“I have known people with upwards of much more than that $20,000 plus in loans. I worked with someone who claimed $80,000 in loans who’s stuck eating ramen. I just consider myself lucky.”
Loan Consolidation– “The combining of several unsecured debts into a single, new loan that is more favorable,” from Investopedia.com
Fixed Interest Rate – “A fixed interest rate is an interest rate on a liability, such as a loan, that remains the same either for the entire term of the loan or for part of the term,” from Investopedia.com.
Variable Interest Rate – “A variable interest rate is an interest rate on a loan that fluctuates over time, because it is based on an underlying benchmark interest rate or index that changes periodically,” from Investopedia.com.
Chapter 13 Bankruptcy – “A chapter 13 bankruptcy is also called a wage earner’s plan. It enables individuals with regular income to develop a plan to repay all or part of their debts. Under this chapter, debtors propose a repayment plan to make installments to creditors over three to five years,” from uscourts.gov.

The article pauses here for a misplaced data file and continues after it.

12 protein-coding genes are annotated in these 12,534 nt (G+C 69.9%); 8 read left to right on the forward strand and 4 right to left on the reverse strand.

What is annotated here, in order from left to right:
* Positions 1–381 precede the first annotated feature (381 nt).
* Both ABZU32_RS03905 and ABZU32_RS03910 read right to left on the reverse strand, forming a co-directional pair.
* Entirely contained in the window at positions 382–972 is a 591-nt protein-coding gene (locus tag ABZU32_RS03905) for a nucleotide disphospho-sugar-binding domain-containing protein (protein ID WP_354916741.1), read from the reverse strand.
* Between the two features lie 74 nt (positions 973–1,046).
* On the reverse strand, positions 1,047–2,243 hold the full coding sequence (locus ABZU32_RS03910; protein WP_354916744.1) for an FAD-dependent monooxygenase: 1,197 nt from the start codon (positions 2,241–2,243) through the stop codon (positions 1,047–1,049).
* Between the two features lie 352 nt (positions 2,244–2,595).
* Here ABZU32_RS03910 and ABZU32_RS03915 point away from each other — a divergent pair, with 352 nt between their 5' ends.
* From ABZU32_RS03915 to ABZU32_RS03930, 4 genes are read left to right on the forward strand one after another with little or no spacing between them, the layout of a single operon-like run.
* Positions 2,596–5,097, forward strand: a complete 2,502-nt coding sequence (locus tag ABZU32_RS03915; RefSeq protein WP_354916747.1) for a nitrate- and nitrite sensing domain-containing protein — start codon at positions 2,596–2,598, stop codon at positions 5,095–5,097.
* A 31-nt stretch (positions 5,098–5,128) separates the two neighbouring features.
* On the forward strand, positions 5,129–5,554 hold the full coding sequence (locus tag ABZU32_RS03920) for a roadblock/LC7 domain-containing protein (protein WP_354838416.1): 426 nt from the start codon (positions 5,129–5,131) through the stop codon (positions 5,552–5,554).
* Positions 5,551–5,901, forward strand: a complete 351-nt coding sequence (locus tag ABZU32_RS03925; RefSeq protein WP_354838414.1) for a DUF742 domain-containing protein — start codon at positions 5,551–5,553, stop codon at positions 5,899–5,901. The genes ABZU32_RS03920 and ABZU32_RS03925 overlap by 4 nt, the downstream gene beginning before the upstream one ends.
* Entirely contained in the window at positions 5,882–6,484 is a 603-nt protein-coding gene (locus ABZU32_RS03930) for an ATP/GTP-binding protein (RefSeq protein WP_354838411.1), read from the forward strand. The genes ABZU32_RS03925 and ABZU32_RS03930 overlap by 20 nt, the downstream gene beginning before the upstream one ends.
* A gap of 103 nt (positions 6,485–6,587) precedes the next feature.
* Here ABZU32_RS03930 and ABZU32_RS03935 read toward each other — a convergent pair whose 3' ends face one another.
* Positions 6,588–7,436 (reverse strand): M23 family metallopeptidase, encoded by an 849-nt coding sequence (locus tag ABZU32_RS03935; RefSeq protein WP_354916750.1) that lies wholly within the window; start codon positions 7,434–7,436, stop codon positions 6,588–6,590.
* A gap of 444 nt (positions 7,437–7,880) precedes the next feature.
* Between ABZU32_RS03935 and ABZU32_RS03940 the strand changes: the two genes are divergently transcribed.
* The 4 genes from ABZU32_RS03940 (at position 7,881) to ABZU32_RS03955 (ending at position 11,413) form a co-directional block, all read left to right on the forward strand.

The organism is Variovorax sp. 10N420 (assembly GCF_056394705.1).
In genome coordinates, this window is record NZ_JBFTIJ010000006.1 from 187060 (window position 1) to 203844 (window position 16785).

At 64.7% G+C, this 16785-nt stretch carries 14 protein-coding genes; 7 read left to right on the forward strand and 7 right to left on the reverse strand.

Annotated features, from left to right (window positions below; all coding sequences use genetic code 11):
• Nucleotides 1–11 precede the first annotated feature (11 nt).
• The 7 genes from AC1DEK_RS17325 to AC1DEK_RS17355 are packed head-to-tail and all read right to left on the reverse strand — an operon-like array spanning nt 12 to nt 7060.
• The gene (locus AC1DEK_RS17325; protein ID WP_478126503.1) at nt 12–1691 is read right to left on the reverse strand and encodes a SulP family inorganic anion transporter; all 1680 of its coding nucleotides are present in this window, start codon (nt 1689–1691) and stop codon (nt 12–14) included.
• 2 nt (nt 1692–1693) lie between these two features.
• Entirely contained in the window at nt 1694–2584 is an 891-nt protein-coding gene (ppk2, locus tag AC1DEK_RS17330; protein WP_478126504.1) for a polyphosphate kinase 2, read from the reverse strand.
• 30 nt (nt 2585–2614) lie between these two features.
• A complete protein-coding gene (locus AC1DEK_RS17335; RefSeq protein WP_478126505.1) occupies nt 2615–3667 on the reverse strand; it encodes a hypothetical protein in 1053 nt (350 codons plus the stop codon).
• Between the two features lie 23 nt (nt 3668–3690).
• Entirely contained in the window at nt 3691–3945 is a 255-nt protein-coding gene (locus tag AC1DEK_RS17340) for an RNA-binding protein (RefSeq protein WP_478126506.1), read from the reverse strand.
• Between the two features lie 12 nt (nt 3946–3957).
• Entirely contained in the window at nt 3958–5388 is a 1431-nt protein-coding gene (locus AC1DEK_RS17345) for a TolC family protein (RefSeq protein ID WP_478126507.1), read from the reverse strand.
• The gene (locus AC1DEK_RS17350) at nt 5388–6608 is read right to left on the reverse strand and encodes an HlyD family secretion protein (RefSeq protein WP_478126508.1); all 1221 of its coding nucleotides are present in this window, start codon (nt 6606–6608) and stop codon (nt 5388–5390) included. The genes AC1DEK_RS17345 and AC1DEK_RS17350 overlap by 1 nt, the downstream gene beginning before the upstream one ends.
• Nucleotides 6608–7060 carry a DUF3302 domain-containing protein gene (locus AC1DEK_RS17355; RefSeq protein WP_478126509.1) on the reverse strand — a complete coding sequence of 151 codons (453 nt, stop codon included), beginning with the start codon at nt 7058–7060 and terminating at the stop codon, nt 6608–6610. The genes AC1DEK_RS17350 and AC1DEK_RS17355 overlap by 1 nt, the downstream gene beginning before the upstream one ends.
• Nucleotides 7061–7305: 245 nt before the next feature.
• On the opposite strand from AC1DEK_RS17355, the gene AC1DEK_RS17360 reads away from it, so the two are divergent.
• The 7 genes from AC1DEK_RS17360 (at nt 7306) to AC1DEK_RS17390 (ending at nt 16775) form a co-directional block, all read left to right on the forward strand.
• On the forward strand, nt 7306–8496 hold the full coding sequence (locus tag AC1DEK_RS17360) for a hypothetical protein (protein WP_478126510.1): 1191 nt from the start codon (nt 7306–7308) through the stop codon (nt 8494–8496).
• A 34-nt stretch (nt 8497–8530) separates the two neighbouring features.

Loan Forbearance – “Forbearance is a period during which your monthly loan payments are temporarily suspended or reduced. Payments on your loan principal are postponed, but interest will accrue during the forbearance period,” from Navient.
Subsidized Loan – “A type of loan does not require the borrower to pay interest but rather has the interest paid by a third party,” from businessdictionary.com.
Unsubsidized Loan – “Direct Unsubsidized Loans are loans made to eligible undergraduate, graduate, and professional students, but in this case, the student does not have to demonstrate financial need to be eligible for the loan,” from thebalance.com
Alexandra Enayat can be contacted at firstname.lastname@example.org